Wednesday, November 30, 2011

Weekly Trading Update (November 21 - 25, 2011)

“Success at trading, as with other performances, depends upon a developmental process in which intensive, structured practice and experience over an extended time yield competence and expertise. Many trading problems are attributable to attempts to succeed at trading prior to undergoing this learning process.” - Brett Steenbarger


Super traders know how to cut their losses when they’re wrong and how to run their profits when they’re right, coupled with safe position sizing. Trading success has very little to do with the ability to predict the future movements in the markets. The ‘fortune-telling market gurus’ of today – experts in technical analysis, fundamental analysis, EA programming, trading systems development, coaching, and many other fields in trading – attempt to give impression that the markets can be predicted always with accuracy. Although many of such predictions are highly publicized by the media – and eagerly consumed by the public – they’re at best, educated guesses and personal opinions. In addition, for every opinion expressed, invariably there are numerous opposing opinions and counterarguments. The business of prognosis is insecure indeed. Nevertheless, if you want to be a winning trader, you’d need to follow your setups, remove the weeds (losers), water the flowers (winners), use position sizing that ensures you’re not harmed by your weeds, and discipline yourself to follow these simple rules. Can’t you see that trading need not be complicated?

Below is the summary of some of my trading activities this week.


Primary Trend: Bearish

The bearish bias that started last week has continued after the primary trend turned bearish. Since then the price has journeyed downwards by hundreds of pips. There seems to be a bullish correction at the present – something that would give me a great opportunity to go short.


Primary trend: Bearish

On this pair, the sell signal that was generated on November 14 has been valid till now. Like its AUDUSD counterpart, I’d need to sell the current price correction rather than seeing it as a turning point. Some indicators may appear overbought on lower time frames. This gives extended overbought signals, while the trend just marches on, making those signals as good as useless.


Primary trend: Bullish

Yes, this bullish instrument clearly shows that the Aussie is stronger than the Kiwi; although the twain are currently defenseless against the Greenback. The SMA 50 is above the SMA 200. The price is below the SMA 50 but above the SMA 200 – indicating a bearish correction. Since the RSI 14 is below the level 50 and the Stochastic 14,3,5 is currently in the oversold region, this may be a good indication that I need to open a new long trade once the RSI reverts back above the level 50.


Primary trend: Bearish

Although the primary trend remains bearish, one would do well to stay away from this market right now. It doesn’t look safe to go short, whereas the bulls have come and messed up the whole thing without having the upper hand. The bears have the upper hand, but there’s a lack of appropriate news which would give the market greater dynamics.


Primary trend: Bullish

The northbound journey on this cross has remained slow and steady. The SMA 50 is above the SMA 200, while the price is clearly above the former. But the ADX 20 is now below the level 30, showing that the market is entering a quiet phase. -DI is trying to go above +DI, but with limited success. If it happens that the +DI crosses the –DI above once again, then it’ll be a ‘buy’ signal for me.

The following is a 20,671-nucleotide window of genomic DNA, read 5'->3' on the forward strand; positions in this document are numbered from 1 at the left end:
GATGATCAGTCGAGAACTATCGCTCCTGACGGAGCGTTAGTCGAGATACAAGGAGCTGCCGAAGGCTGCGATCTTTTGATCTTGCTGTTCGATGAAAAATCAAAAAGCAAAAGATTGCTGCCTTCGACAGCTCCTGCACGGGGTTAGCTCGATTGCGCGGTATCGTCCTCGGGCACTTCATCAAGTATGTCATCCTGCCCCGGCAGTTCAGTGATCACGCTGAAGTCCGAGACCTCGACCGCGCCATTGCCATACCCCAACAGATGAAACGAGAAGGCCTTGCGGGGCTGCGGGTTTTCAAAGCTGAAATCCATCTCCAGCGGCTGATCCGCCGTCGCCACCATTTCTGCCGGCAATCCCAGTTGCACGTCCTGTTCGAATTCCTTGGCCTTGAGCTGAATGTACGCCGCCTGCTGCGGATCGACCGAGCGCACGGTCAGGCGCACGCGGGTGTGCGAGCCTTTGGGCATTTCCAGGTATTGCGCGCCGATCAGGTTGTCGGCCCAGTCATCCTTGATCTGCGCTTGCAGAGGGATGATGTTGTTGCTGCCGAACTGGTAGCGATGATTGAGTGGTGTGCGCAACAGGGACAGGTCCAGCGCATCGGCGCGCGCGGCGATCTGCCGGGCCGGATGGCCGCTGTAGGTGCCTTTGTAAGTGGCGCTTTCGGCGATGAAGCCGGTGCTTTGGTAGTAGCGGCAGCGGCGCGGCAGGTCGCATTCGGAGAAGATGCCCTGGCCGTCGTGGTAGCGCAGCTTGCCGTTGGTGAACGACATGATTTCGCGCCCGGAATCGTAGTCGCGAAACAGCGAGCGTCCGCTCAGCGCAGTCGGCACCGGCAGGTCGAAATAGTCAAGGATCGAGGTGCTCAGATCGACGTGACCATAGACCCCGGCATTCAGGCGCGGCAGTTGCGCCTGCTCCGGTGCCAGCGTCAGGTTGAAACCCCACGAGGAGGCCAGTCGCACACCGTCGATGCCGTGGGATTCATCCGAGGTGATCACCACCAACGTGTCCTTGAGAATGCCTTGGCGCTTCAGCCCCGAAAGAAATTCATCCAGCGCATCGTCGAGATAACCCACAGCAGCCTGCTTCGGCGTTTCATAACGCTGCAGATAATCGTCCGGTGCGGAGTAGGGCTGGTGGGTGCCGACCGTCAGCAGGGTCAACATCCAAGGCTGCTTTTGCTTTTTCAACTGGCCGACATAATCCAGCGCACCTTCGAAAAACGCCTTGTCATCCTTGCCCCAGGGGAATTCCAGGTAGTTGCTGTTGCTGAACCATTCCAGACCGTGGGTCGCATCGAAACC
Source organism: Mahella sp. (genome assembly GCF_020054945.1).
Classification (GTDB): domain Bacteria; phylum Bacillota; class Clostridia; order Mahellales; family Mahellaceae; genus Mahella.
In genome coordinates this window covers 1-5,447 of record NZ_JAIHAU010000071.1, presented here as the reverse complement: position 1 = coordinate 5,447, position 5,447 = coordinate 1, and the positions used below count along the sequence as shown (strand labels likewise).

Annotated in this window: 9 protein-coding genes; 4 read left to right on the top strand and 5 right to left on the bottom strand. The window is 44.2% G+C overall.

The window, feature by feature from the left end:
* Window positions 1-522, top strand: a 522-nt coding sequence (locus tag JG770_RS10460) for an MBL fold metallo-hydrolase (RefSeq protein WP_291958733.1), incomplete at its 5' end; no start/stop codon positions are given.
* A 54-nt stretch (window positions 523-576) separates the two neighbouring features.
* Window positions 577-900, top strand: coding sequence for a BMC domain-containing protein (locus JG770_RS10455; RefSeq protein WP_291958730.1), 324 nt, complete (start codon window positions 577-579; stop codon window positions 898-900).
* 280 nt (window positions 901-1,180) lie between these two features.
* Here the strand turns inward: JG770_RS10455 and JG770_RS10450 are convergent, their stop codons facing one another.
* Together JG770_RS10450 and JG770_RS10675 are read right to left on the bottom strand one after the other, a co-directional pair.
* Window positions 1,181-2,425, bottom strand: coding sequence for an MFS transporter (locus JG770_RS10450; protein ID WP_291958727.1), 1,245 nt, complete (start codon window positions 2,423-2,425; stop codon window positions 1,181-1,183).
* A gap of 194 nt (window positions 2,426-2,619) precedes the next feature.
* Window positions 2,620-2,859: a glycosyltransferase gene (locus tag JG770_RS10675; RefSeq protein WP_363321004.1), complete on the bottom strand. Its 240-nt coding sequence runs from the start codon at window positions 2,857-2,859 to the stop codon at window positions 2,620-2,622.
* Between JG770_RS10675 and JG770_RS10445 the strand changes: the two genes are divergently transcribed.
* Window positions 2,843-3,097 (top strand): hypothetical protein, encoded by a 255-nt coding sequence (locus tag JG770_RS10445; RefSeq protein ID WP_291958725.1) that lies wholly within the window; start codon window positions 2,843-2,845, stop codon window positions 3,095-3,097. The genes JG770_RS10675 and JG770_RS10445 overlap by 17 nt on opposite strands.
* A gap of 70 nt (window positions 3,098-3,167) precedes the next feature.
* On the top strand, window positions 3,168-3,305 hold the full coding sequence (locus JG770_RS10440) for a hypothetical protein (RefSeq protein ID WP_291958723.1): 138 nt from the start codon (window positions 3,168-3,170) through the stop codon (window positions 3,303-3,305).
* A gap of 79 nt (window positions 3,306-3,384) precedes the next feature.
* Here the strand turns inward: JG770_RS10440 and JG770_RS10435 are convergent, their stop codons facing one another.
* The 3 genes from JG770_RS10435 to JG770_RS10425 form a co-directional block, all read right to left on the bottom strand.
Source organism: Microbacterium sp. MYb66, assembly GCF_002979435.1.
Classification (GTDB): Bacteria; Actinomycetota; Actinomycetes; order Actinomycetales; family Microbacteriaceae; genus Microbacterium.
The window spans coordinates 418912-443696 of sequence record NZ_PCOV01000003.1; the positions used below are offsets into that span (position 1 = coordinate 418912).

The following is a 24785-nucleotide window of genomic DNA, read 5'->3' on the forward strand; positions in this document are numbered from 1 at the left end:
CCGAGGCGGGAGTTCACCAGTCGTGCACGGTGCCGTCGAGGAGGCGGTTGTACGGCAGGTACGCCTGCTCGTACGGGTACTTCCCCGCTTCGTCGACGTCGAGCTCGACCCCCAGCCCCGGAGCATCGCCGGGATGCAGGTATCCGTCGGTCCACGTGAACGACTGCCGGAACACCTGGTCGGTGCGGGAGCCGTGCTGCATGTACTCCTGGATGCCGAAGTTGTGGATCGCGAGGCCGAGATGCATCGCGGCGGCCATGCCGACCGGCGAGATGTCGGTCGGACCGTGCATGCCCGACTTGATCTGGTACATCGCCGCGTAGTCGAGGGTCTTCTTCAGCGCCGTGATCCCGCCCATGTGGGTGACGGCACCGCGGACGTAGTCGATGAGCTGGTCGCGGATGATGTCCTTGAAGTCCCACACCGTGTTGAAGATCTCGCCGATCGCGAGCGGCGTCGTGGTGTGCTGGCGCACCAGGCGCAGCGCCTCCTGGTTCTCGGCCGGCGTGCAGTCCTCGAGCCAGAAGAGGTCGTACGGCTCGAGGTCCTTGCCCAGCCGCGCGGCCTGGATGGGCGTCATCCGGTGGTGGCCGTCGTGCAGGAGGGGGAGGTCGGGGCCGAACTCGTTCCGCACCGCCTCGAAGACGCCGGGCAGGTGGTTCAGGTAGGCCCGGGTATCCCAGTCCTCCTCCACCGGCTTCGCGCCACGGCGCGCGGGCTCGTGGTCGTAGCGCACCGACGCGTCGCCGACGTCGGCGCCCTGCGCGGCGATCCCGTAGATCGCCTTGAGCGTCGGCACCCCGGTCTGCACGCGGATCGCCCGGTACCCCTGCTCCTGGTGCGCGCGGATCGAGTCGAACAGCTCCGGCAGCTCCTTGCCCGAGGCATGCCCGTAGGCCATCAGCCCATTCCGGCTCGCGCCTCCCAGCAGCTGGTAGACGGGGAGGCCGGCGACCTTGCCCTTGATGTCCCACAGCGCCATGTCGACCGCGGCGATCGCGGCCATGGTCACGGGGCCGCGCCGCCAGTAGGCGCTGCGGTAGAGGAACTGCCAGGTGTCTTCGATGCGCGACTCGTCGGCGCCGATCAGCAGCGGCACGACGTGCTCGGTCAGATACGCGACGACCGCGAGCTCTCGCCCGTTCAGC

Primary trend: Bullish

This week, there’s been a serious downward breakout on this cross; something that’s still valid. However the primary bullish trend is intact, though seriously threatened. If the present scenario continues for a few more days, the general outlook may turn bearish. Just make sure a safe position sizing is used so that no blowout will ever be experienced. The one word that injects fear into the heart of every trader is blowout. As in, “Honey, I blew out the account again…” and (Honey, please put the gun down..).

Conclusion: Many dedicated traders find that when they start facing challenges in trading (thus learning valuable lessons that would benefit their trading career in future), some of their friends would start discouraging them. Perhaps such friends don’t understand what trading is all about or the benefits of being a trader. Maybe you can help them understand better. In other cases, ‘friends’ may ridicule the real benefits that come to private traders. Some may ridicule your effort to stick to your safe risk control principle; as it mayn’t be popular. If that happens to you, you may have to choose another career they recommend to you. If you choose to be a successful market speculator, you’ll have chosen one of the best jobs in the world.

I’d like to conclude this article with more quotes from Brett Steenbarger:

1. “Trading, in this sense, is no different from chess, Olympic events, or acting. Inborn abilities (talents) and developed competencies (skills) determine one's level of success. From rock bands to ballet dancers and golfers, only a small percentage of participants in any performance activity are good enough to sustain a living from their performances.”

2. “No amount of talking with a coach or counselor will substitute for the training process: not in trading, not in athletics, and not in the dramatic arts. Training yourself to proficiency is the path to a positive psychology.”

Your questions and opinions are highly welcome.

Thank you.

With best regards,

Azeez Mustapha

Forex Signals Strategist, Funds Manager &Coach

Senior Analyst

FX Instructor, LLC


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NB: There is risk of loss in trading, but it is possible to be a successful trader.

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